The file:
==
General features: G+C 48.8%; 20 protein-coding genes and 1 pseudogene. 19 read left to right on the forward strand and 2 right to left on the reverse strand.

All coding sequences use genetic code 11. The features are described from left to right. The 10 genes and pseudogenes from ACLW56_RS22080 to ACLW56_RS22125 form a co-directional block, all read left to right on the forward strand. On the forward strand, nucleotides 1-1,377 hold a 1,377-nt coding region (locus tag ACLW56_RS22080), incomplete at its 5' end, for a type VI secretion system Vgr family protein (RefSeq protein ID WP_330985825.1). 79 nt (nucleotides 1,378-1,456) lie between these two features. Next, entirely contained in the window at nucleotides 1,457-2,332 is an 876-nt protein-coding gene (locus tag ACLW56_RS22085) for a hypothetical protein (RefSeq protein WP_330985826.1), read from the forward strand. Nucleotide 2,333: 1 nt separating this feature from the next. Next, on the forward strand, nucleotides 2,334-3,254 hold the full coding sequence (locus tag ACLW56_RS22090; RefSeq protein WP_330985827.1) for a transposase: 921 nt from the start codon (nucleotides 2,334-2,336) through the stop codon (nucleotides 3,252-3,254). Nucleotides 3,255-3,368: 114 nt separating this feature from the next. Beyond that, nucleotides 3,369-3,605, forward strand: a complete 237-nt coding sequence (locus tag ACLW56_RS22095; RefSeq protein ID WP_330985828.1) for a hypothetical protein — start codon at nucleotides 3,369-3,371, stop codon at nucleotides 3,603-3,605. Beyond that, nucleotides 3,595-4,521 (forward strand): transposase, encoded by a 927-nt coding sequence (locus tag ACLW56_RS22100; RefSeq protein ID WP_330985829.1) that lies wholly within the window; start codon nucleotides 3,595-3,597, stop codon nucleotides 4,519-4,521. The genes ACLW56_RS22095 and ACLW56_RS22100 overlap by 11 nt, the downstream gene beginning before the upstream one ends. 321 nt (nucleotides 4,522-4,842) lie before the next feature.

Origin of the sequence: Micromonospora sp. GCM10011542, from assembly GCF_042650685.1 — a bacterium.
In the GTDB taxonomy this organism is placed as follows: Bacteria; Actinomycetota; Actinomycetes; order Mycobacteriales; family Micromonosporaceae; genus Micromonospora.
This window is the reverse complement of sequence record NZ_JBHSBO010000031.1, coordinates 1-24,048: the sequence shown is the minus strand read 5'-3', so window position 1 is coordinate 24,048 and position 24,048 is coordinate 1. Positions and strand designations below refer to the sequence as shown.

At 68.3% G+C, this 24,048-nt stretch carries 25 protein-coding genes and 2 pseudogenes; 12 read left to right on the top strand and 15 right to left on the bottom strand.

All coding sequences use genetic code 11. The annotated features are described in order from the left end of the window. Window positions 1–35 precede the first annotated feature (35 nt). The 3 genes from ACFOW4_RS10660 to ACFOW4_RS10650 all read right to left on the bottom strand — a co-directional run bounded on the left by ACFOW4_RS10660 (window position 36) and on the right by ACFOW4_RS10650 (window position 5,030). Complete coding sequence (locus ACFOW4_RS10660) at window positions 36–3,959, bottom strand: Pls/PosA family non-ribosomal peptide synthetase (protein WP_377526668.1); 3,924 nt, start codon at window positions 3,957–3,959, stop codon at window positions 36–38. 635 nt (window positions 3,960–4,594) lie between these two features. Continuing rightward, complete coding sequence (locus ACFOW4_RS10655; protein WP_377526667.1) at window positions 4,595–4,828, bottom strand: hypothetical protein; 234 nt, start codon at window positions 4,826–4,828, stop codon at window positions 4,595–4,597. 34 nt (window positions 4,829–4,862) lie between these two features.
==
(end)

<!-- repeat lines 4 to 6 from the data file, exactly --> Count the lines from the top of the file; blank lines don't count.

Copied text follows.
In the GTDB taxonomy this organism is placed as follows: Bacteria; Actinomycetota; Actinomycetes; order Mycobacteriales; family Micromonosporaceae; genus Micromonospora.
This window is the reverse complement of sequence record NZ_JBHSBO010000031.1, coordinates 1-24,048: the sequence shown is the minus strand read 5'-3', so window position 1 is coordinate 24,048 and position 24,048 is coordinate 1. Positions and strand designations below refer to the sequence as shown.

At 68.3% G+C, this 24,048-nt stretch carries 25 protein-coding genes and 2 pseudogenes; 12 read left to right on the top strand and 15 right to left on the bottom strand.